When he returned from rehab (with a fridge full of Methadone) to New York City in 1963, having left The Messengers a couple of years previous, he set about recording the album and the song that would come to define both him and a whole new style of music, called Boogaloo. An antecedent of the deep Funk sounds that would, by the time 10 years had passed, take over the world, this style found its apotheosis in a throwaway track Lee scribbled out on a roll of toilet paper in the studio when he needed one more number to fill out the record. It was called The Sidewinder, and it changed the world in ways that still resonate to this day, 43 years after he left us.
The Sidewinder was a first, all right. It raced up the pop charts -- heck, all the charts: Jazz, R&B, you name it -- throughout 1964 on the strength of its unauthorized use in the Chrysler ads that had aired during the previous autumn's World Series telecasts. 
Lee, or anyone at Blue Note for that matter, were never asked by the carmaker for permission, hence it became one of the first modern examples -- perhaps the very first -- to precipitate a lawsuit for copyright infringement in a TV commercial. Nowadays, every corporation has 22 lawyers on call 24 hours a day to make sure no such litigation ever becomes necessary, and Lee jumping out of his chair watching the auto moguls make off with his song is one reason why. It was by no means the end of his activism on behalf of musicians and composers.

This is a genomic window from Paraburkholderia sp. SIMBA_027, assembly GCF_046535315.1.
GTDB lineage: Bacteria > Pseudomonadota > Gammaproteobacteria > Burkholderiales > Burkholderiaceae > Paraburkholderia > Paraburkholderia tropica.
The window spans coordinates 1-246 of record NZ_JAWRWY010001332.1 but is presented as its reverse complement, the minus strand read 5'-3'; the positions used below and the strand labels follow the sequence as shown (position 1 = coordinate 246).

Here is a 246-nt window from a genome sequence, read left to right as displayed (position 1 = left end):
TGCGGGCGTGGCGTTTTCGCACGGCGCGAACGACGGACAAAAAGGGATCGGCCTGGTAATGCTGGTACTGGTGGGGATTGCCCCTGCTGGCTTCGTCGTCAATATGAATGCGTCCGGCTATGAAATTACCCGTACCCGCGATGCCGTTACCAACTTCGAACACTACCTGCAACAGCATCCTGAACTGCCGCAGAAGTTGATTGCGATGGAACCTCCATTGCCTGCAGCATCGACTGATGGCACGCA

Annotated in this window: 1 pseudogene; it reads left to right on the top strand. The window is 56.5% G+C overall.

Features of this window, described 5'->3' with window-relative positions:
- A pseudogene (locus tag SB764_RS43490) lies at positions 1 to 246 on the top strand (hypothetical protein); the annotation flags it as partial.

He, and several other heavyweights including (most worthy future blog post) Rahsaan Roland Kirk, once interrupted a live taping of The Merv Griffin Show in 1970 by walking onstage banging on percussion instruments, demanding that network TV give airtime on their talk and variety programming to Jazz music, which was then on the serious decline that has ended with its sad status, today, as the least popular genre of all in the country of its origin. Had he not battled heroin addiction for much of his time, there is simply no telling what he would have accomplished, both musically and in terms of the social activism in which he became involved toward the end of his days.
But back to 1963 and The Sidewinder. You could make the argument that the song Lee tossed off in the studio is the Ground Zero of Funk... the track that demonstrated exactly how popular and profitable music built upon the various New Orleans dance rhythms could be. Once that song hit, everyone started to get in on the act. The story goes that James Brown saw Lou Donaldson's band play in 1965 -- Lou being another Blue Note stalwart who'd jumped with both feet onto the bandwagon The Sidewinder had started, taking it even deeper into the pocket with the assistance of drum deity Leo Morris (Idris Muhammad to you) -- and decided then and there it was time to unleash the Cold Sweat-inducing, head-bobbing ultra-funk he had in mind upon the world. And the rest is history, as they say.